In an essay in “Andy Warhol: Love, Sex, and Desire,” out from TASCHEN, Gopnik argues that Warhol had good reason to believe that daring gay imagery was where art ought to have been heading.
Out of seemingly meager materials, Herriman created a complete world, a place where nothing ever changes and where his characters never develop, yet his sense of humor is almost infallible.
Lewis W. Hine. America at Work, a new book from Taschen, chronicles Lewis W. Hine’s early 20th-century career photographing the problems and triumphs of labor.
Covering the span of 1890 to 1959, A Visual History of Graphic Design illustrates design advancements alongside historical events, from the founding of Pepsi-Cola to the stock market crash.
A new book collects Warhol’s early hand-drawn illustrations and accompanying texts, reproduced faithfully and filled with wit and whimsy.
Paleoart: Visions of the Prehistoric Past, 1830-1980 argues for the art history importance of dinosaur illustrations, as they shape our understanding of this extinct world through the visual culture of the present.
The young artist, who died last month at age 29, is the subject of a new monograph from TASCHEN.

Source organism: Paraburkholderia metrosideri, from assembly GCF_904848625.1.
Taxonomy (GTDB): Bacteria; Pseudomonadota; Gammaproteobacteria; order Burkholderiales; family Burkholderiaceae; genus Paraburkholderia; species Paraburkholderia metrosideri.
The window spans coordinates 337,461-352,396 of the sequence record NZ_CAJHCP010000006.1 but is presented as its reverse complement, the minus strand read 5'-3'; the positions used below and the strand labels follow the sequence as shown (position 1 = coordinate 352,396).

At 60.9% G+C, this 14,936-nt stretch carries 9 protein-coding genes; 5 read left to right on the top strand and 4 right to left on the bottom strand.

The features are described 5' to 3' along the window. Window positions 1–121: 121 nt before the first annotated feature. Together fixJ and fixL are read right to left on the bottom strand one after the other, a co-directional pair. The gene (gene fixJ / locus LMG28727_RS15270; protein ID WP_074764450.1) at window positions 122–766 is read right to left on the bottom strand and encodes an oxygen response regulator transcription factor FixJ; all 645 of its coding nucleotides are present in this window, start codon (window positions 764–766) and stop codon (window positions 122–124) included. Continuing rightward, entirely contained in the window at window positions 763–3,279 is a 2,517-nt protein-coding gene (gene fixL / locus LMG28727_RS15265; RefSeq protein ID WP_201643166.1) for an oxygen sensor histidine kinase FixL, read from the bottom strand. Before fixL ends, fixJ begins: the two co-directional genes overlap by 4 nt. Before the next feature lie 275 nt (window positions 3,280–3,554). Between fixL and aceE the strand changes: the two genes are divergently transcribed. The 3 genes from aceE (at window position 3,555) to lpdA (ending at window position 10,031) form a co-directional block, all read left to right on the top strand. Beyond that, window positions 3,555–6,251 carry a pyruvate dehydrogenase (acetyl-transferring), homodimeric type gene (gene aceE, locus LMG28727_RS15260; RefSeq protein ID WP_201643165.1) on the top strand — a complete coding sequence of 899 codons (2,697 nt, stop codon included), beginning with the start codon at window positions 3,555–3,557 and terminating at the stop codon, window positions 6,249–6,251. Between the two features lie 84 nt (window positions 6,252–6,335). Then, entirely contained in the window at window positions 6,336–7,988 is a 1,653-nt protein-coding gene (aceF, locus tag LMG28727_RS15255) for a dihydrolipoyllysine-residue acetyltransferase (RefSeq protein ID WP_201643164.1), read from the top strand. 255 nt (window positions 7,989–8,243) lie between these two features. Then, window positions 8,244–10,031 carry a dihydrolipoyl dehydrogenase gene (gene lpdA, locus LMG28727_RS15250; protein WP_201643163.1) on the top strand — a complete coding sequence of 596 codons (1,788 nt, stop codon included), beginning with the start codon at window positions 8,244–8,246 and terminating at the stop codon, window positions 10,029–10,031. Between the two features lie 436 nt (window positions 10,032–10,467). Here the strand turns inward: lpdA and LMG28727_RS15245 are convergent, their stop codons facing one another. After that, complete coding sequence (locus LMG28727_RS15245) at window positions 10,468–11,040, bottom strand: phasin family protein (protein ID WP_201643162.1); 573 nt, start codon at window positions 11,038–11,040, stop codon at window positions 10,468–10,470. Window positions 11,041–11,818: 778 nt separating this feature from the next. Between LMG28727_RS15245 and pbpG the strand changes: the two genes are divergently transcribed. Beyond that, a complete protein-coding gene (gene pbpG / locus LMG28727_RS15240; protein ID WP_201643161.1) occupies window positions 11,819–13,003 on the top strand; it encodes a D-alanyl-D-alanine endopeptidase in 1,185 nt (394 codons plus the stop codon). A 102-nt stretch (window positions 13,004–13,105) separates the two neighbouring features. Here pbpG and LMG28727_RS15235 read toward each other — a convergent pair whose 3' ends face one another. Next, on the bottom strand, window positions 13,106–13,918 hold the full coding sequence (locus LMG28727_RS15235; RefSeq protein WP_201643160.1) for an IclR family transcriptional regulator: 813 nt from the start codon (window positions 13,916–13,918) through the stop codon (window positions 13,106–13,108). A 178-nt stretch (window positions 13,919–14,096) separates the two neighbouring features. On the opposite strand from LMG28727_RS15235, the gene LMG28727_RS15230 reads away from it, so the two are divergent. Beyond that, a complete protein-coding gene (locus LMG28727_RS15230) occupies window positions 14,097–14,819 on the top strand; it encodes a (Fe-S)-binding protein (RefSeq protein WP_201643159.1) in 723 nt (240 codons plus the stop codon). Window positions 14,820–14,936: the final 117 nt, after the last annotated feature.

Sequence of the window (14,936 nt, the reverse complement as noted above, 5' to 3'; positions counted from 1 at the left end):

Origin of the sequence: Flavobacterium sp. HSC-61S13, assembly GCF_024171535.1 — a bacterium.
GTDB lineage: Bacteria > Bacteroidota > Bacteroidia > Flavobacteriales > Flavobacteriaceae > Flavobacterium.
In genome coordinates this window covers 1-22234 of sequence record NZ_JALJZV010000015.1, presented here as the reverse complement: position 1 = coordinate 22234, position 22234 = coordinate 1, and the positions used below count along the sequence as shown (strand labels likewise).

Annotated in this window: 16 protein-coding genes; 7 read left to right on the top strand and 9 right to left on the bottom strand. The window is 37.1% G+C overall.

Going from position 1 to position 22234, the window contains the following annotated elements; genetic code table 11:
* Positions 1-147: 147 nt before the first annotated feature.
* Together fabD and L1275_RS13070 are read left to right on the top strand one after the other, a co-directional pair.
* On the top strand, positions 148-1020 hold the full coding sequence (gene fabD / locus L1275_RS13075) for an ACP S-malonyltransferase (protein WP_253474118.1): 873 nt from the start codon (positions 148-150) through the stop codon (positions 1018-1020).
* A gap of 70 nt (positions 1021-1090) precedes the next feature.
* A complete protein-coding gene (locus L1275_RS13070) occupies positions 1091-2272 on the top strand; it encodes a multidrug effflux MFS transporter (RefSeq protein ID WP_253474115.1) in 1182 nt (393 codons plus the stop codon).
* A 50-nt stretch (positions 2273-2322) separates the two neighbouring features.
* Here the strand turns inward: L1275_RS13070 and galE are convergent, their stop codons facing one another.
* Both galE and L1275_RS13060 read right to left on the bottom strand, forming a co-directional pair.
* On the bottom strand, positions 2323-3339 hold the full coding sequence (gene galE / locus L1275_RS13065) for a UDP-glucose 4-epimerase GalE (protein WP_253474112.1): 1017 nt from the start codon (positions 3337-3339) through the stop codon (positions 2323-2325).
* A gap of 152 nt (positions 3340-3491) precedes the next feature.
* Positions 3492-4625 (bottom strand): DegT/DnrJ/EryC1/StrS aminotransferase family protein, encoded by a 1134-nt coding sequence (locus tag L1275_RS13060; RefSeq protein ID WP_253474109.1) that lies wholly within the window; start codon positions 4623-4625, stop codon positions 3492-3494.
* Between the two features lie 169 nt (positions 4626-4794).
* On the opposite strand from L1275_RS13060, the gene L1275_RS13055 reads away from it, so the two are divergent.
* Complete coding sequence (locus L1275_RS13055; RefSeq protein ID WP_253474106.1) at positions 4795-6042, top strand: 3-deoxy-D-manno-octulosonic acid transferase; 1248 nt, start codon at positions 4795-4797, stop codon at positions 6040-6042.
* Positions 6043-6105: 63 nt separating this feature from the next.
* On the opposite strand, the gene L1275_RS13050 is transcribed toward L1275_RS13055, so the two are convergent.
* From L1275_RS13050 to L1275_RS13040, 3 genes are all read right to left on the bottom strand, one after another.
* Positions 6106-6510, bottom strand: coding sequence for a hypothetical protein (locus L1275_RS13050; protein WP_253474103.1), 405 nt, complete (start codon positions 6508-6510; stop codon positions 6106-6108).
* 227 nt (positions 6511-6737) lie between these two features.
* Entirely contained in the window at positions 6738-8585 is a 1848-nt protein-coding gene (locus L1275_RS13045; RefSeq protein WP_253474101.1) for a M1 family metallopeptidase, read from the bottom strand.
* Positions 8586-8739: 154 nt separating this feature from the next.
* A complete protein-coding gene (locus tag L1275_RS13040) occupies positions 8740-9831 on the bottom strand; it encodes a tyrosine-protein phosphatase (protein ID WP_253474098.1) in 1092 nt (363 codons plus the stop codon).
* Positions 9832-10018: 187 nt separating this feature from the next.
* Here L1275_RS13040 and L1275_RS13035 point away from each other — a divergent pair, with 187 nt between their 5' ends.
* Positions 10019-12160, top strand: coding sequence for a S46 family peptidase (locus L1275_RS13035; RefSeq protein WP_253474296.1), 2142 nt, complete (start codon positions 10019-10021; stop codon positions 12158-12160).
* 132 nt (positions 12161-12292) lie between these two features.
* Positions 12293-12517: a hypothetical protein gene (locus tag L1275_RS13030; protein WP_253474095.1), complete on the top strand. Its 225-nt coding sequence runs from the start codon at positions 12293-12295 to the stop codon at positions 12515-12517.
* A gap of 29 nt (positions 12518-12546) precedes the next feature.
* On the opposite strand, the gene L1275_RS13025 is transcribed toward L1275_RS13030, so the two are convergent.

Salvador Dalí’s 1973 cookbook, now reprinted by Taschen, doesn’t seem to know what Surrealist cuisine is.
Vermeer died twice. The first time was in 1675, after the Dutch art market collapsed.
In 1876, French scholar and artist Auguste Racinet published Le Costume historique (The Costume History), an illustrated sartorial tour throughout world history.
Weimar book artists mashed up the styles of new art movements — Expressionism, New Objectivity, Constructivism, plus photography — to design unique and politically provocative covers and jackets.
Whether it offers an image of a sun-drenched beach or a pristine ski slope, the picture-postcard has become a photographic genre unto itself, synonymous with escapist fantasy.